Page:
Now the chariot which we have described symbolises a new world, from whence shall spring a new philosophy. Its first cause, and the invisible things which become known to philosophers by means of visible things, are represented by the figure of the Blessed Trinity, True God, above the Head of Christ which represents His Manhood, and by the innumerable company of Angels and Blessed Spirits, who are all unseen by us. We must arrive at the knowledge of these spiritual beings by means of the visible beings grouped around the chariot. And, just as philosophers teach that the heavens are the cause of all things produced beneath them, so we say that, after the Divine Majesty, the chief cause of grace and salvation is the Passion and Cross of Christ. Beneath the firmament are the elements, which derive all their activity from the heavens; so to the Passion of Christ succeed the Sacraments of the Church, deriving all their power from It. The elements are followed in the natural world by particular causes, such as seeds and the like. In our triumph, the seed is represented by the teaching of the Gospel, and by the works and example of the Saints whose relics repose in honour in glorious tombs, and the memory of whose merits and holy lives produces continual fruit in the Church. Particular causes are figured by the Apostles, Patriarchs, Prophets, Martyrs and Doctors; who, while they lived, regenerated, by their teaching, the whole world to Christ. Lastly, as in the natural order effect follows cause, we represent effect by the countless men and women who have been converted by the example and the preaching of the Saints. But, as in nature, every movement is from one contrary to another, and the generation of one thing is the destruction of something else (for in all reproductions there are two opposing forces, of which the stronger prevails), so, in the spiritual generation, Christ and His elect have vanquished His enemies, represented by heresy, prostrate around the triumphal car. The four wheels of the chariot signify the four quarters of the world, so marvellously enlightened by Christ, and by Him brought into subjection.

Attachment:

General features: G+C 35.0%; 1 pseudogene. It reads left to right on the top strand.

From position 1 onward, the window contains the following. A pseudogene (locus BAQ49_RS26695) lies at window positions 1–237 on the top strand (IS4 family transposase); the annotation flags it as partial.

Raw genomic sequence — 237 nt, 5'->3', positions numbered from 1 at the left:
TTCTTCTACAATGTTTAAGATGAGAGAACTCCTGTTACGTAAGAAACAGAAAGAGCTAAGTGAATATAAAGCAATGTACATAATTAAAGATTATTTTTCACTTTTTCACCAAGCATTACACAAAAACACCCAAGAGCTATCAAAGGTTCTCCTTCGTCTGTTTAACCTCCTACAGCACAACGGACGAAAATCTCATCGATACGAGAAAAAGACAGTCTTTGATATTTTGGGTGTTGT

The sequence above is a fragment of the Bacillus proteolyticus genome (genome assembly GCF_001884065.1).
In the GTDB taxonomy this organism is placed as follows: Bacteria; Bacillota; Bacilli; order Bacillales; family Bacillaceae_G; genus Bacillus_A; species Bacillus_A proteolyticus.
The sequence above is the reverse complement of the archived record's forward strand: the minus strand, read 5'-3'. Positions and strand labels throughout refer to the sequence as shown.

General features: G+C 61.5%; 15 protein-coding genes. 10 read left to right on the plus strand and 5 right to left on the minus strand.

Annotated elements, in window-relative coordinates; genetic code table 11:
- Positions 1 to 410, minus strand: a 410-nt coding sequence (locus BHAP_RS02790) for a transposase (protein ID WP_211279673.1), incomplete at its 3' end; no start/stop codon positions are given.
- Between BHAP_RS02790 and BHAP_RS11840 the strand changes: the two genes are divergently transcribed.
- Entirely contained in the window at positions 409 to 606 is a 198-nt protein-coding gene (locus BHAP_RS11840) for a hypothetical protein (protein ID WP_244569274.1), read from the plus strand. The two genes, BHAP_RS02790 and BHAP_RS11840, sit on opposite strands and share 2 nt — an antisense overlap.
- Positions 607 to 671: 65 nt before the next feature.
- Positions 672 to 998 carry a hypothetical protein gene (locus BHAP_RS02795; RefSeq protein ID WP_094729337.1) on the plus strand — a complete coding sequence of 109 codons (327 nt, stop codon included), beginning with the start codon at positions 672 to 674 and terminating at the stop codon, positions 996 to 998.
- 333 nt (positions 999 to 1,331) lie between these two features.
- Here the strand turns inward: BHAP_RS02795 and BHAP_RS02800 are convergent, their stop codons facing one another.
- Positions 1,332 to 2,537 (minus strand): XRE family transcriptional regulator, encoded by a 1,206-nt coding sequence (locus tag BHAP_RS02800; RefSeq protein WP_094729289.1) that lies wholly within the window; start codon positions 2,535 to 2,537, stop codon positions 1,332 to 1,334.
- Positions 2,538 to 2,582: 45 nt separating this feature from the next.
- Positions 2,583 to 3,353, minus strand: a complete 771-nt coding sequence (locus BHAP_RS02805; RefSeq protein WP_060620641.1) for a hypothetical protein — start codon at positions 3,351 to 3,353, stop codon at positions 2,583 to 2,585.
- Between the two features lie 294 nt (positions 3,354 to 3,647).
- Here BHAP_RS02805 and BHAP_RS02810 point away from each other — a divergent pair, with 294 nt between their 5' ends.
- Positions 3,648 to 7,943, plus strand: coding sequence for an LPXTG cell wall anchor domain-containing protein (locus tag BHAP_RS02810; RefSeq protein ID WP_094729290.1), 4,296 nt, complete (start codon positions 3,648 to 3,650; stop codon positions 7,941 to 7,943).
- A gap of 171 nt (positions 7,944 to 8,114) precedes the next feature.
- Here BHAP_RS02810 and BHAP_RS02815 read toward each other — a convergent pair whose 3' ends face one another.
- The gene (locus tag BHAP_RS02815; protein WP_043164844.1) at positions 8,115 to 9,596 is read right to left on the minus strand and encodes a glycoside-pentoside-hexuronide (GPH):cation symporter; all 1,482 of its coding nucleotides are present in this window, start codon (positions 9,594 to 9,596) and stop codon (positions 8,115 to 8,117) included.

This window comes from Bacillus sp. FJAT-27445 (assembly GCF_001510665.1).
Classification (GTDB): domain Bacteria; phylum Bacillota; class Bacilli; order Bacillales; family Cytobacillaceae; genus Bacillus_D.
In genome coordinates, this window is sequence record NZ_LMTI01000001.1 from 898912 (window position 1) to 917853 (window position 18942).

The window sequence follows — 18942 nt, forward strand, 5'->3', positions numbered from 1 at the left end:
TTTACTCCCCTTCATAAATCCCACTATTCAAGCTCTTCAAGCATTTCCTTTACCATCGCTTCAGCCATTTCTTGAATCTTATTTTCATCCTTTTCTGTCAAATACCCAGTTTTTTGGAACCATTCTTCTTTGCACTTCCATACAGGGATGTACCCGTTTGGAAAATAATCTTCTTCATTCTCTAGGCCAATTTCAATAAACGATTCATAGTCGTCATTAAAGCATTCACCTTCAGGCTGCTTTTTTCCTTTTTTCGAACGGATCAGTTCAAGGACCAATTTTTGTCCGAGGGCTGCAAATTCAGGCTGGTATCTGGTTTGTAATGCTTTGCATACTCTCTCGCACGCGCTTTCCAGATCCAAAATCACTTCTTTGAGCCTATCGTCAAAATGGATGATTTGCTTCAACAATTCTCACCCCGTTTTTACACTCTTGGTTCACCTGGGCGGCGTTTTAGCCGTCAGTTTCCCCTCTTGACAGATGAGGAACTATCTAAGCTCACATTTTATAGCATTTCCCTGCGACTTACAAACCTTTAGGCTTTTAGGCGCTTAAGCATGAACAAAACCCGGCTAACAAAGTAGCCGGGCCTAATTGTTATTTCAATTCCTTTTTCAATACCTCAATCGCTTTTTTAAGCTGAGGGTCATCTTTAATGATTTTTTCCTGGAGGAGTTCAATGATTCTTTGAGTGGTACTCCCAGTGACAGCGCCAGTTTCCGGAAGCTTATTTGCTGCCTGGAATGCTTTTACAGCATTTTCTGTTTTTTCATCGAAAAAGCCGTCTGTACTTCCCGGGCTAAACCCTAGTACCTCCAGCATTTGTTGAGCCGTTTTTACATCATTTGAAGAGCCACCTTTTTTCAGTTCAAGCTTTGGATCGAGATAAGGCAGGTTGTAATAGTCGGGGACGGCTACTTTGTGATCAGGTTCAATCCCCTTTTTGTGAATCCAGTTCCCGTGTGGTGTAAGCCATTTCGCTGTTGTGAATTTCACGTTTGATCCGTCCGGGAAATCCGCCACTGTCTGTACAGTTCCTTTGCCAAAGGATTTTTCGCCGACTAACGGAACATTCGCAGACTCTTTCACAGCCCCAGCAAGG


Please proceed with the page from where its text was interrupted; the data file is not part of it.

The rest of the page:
And, as philosophers, having before their eyes the order of the universe, and considering the wonderful effects of nature, did, by searching for their causes, ascend gradually from the lower to the higher, and attained to the knowledge of invisible things and of the Divine Majesty; so, if we examine attentively the works which Christ has performed, and still does perform, in His Church (represented by this chariot), we shall begin to be filled with wonder, and shall diligently seek the cause of those works, and thus shall, gradually, rise to the knowledge of invisible things, and of the Divine Majesty of Christ.